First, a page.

There’s a certain false news story going around claiming that a woman named “Monica Alvis” had sex with a walrus at the Georgia Aquarium in Atlanta, and was fired as a result. The only problem is that Googling the name Alvis and walrus phrases didn’t turn up any legitimate news reports about the alleged event in Google News prior to this article, and a deeper look at the website that created the story gives deeper clues about its falsity — still, that hasn’t stopped folks from sharing the story across Facebook, as witnessed by plenty of Google results showing them doing so.
The closest thing to an “about” page for the site gives hints at its satire, which folks are assuming is real.
“Shocking news and stories, celebrity news and gossip. Whether currently occurring, interesting, controversial, abnormal, thought provoking or satirical, we only wish to inform and entertain with the content we publish.”
However, right-clicking on the images in the fake news story prove that the article writer used real people for the story. Instead of a woman named Monica with a walrus, a Google Image search proves that the image was pulled from the environmental site call Mongabay — and isn’t some imaginary woman named Alvis with a walrus, but a gray seal named Spook with the seal’s — not walrus’ — trainer, Joanne.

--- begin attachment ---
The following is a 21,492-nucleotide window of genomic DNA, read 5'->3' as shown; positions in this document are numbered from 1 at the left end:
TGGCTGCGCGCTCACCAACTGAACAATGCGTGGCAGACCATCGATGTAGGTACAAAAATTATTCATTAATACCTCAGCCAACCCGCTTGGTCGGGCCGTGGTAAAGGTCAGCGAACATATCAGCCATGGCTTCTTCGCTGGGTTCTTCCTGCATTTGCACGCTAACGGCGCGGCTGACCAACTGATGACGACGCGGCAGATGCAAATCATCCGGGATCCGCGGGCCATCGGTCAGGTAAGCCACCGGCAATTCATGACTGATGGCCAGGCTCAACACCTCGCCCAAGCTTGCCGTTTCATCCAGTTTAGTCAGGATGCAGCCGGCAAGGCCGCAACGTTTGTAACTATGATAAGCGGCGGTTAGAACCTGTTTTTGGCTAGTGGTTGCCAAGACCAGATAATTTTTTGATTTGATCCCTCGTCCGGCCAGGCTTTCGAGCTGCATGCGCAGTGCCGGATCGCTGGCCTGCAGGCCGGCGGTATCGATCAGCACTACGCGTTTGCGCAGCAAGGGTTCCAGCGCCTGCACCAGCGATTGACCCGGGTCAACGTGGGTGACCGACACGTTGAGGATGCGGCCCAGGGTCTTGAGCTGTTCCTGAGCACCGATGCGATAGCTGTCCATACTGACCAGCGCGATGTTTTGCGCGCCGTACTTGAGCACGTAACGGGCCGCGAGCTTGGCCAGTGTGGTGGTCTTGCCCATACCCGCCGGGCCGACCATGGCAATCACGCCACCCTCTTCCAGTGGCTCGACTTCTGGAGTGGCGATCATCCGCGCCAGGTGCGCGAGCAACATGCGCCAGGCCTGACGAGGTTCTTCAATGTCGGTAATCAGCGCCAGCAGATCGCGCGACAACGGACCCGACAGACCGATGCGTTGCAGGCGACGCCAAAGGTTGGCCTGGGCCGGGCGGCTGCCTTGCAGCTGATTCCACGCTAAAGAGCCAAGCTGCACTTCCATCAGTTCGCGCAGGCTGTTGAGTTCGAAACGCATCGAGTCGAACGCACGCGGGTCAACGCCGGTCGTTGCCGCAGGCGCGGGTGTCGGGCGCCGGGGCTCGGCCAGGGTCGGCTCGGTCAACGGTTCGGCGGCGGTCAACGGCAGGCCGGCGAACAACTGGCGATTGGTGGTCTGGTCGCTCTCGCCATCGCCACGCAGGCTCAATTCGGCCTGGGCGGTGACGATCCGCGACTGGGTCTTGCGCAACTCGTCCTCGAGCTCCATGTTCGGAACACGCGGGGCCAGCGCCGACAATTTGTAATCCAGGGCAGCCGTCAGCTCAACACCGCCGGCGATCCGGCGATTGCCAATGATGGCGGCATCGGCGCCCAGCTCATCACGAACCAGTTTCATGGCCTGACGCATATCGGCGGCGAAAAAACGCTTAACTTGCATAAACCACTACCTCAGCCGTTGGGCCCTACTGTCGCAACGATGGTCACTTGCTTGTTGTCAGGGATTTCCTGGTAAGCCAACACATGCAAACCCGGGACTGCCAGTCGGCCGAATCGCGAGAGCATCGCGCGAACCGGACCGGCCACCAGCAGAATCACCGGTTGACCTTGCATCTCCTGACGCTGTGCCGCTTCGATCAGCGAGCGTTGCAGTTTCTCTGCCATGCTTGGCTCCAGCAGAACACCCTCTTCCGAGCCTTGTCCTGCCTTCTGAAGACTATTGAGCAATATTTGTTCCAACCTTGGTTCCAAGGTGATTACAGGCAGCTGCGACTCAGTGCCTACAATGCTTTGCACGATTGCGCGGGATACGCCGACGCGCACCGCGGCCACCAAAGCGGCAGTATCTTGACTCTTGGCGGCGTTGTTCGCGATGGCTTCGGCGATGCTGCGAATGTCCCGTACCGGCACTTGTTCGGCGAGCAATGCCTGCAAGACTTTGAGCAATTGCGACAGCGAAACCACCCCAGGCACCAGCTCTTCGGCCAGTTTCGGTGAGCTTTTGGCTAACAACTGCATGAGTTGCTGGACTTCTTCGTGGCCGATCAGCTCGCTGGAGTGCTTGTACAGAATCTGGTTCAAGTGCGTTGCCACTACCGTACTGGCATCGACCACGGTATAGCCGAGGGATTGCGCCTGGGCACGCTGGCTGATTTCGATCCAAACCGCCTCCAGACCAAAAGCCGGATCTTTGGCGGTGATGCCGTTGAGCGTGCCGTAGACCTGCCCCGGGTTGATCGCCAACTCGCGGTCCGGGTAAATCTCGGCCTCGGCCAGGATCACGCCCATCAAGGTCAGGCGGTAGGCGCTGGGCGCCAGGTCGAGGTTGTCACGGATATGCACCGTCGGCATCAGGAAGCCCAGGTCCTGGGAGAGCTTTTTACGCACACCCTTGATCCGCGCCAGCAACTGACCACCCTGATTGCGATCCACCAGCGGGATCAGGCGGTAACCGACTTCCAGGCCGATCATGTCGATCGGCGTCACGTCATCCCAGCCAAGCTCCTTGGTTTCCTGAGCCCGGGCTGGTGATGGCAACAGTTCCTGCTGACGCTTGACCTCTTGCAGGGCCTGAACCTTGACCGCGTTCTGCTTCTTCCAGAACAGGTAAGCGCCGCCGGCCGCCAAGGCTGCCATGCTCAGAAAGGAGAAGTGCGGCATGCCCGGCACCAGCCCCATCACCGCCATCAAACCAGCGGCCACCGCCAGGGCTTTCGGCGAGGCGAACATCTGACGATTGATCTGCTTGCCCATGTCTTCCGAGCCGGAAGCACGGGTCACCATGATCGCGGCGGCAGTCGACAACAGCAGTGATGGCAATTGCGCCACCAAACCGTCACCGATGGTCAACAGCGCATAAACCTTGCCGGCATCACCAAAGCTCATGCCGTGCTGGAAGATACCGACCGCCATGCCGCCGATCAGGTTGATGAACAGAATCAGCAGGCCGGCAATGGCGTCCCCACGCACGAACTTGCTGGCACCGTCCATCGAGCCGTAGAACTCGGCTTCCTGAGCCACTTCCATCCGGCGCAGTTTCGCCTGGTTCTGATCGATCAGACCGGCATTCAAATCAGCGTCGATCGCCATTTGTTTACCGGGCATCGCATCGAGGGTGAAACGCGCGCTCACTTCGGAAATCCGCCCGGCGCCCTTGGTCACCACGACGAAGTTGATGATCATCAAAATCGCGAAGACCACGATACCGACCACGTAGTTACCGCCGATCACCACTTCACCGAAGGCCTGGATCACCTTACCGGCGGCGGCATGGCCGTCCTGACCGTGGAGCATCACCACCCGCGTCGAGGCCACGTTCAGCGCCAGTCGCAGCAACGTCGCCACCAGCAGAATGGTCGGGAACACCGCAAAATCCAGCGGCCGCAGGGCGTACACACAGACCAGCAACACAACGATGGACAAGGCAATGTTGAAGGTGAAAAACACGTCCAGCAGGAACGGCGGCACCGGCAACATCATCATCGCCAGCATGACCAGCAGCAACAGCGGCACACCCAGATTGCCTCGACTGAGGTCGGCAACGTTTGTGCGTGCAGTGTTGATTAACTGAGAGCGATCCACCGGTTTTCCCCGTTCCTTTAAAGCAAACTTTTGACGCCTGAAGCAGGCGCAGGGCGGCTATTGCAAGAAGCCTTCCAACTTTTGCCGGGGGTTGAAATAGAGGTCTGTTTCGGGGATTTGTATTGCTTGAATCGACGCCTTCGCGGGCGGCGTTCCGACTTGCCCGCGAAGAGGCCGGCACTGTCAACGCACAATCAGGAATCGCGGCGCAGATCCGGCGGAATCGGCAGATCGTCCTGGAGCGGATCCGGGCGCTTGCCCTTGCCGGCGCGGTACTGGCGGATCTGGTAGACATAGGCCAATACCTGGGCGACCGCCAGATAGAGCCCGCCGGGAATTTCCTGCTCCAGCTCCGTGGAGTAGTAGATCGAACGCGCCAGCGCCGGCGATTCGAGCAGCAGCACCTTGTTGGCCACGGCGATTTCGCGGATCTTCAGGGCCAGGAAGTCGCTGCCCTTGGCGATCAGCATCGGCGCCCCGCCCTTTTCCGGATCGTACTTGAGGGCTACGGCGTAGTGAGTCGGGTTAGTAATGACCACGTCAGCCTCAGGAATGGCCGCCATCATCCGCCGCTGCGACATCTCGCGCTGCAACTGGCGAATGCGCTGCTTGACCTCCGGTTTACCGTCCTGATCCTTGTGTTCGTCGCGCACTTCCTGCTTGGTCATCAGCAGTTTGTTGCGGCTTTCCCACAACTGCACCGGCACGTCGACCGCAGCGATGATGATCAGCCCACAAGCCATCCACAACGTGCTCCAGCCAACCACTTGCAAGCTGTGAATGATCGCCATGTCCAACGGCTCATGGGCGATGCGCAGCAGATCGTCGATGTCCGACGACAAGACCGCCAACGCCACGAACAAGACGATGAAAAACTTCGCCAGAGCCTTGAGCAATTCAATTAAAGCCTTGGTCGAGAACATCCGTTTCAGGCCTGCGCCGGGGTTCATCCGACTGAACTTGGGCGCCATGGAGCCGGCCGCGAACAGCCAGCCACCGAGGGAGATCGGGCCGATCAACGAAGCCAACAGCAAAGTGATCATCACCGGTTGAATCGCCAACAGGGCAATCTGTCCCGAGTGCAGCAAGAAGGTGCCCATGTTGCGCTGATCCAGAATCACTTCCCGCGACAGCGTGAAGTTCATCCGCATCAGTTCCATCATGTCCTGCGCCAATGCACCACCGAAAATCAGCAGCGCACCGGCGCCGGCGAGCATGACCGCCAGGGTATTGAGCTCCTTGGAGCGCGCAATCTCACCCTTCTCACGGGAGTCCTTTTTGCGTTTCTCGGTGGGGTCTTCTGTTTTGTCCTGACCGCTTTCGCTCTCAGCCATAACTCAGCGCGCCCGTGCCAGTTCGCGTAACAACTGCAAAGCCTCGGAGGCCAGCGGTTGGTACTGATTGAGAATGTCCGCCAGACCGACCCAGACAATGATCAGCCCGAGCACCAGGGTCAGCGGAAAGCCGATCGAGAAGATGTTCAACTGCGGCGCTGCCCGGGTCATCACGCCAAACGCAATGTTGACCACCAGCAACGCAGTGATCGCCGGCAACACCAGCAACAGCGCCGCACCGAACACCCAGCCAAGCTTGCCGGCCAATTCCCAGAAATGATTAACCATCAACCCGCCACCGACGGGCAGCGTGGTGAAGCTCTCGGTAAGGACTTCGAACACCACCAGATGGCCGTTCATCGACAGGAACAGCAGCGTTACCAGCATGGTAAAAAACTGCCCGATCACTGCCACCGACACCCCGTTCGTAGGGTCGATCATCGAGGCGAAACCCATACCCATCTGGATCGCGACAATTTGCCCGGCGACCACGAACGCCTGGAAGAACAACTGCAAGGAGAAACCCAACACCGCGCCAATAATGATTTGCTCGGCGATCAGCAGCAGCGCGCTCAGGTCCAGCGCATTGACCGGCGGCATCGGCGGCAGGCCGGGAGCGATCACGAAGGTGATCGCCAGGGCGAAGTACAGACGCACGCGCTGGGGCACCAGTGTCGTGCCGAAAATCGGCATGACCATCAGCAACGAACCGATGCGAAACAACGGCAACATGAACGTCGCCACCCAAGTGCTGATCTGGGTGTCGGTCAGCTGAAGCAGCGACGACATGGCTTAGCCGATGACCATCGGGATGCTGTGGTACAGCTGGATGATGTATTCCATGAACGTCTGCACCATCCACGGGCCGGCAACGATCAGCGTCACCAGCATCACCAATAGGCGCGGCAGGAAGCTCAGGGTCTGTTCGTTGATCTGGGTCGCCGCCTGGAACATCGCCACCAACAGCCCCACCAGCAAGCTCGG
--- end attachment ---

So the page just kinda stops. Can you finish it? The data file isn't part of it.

A search for the so-called “public relations manager Audrey Delfoy,” turns up Google Image searches that point to a person named Jon Anderson instead.
As reported by the Atlantic, satirical websites like the Onion aren’t only a laughing matter, with the website making the most out of media trends to try and get laughs and big paydays. When the jokes fall flat — or when audiences don’t get the jokes and assume the satire is an actual headline — and they begin sharing it aplenty (as in the case of the supposed sex-with-a-walrus article that the unnamed site claims was shared 20,000 times on Facebook) is where confusion can enter the picture.
In fact, the popular Empire TV show endured rumors of its second season being cancelled that grew so popular after the fake news story emerged that stars of the Fox show had to disclaim the falsities on Twitter to assure their fans that they would indeed return for Season 2, as reported by the Inquisitr.
Why the hell are the people on the radio talking about a woman having sex with a walrus
— Ashley (@smileybriley) April 29, 2015
In this day and age of satirical stories, it helps to perform deeper research to reach the truth — and separate it from fake stories about sex with a walrus.
[Image via Getty]